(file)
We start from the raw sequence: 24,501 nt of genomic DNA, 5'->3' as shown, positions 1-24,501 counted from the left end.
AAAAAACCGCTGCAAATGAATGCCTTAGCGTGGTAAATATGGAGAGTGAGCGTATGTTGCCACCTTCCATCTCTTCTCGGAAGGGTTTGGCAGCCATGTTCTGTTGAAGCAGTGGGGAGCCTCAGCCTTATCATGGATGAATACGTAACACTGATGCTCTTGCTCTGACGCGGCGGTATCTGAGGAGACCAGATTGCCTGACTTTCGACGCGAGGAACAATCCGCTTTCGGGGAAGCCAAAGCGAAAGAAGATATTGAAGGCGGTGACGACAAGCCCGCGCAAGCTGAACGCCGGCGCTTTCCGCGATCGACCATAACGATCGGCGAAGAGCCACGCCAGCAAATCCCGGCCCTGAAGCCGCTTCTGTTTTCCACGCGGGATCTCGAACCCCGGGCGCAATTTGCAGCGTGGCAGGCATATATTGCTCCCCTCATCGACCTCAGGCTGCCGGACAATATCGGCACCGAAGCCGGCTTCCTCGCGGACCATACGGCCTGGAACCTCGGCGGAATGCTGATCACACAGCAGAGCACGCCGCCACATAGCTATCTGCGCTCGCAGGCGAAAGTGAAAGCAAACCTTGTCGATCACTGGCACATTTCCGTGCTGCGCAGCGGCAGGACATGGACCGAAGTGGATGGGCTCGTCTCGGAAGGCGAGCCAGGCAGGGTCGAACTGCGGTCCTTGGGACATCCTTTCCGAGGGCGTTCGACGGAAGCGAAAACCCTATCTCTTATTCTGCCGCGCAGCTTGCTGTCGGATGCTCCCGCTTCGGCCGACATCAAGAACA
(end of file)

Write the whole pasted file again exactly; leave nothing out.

We start from the raw sequence: 24,501 nt of genomic DNA, 5'->3' as shown, positions 1-24,501 counted from the left end.
AAAAAACCGCTGCAAATGAATGCCTTAGCGTGGTAAATATGGAGAGTGAGCGTATGTTGCCACCTTCCATCTCTTCTCGGAAGGGTTTGGCAGCCATGTTCTGTTGAAGCAGTGGGGAGCCTCAGCCTTATCATGGATGAATACGTAACACTGATGCTCTTGCTCTGACGCGGCGGTATCTGAGGAGACCAGATTGCCTGACTTTCGACGCGAGGAACAATCCGCTTTCGGGGAAGCCAAAGCGAAAGAAGATATTGAAGGCGGTGACGACAAGCCCGCGCAAGCTGAACGCCGGCGCTTTCCGCGATCGACCATAACGATCGGCGAAGAGCCACGCCAGCAAATCCCGGCCCTGAAGCCGCTTCTGTTTTCCACGCGGGATCTCGAACCCCGGGCGCAATTTGCAGCGTGGCAGGCATATATTGCTCCCCTCATCGACCTCAGGCTGCCGGACAATATCGGCACCGAAGCCGGCTTCCTCGCGGACCATACGGCCTGGAACCTCGGCGGAATGCTGATCACACAGCAGAGCACGCCGCCACATAGCTATCTGCGCTCGCAGGCGAAAGTGAAAGCAAACCTTGTCGATCACTGGCACATTTCCGTGCTGCGCAGCGGCAGGACATGGACCGAAGTGGATGGGCTCGTCTCGGAAGGCGAGCCAGGCAGGGTCGAACTGCGGTCCTTGGGACATCCTTTCCGAGGGCGTTCGACGGAAGCGAAAACCCTATCTCTTATTCTGCCGCGCAGCTTGCTGTCGGATGCTCCCGCTTCGGCCGACATCAAGAACA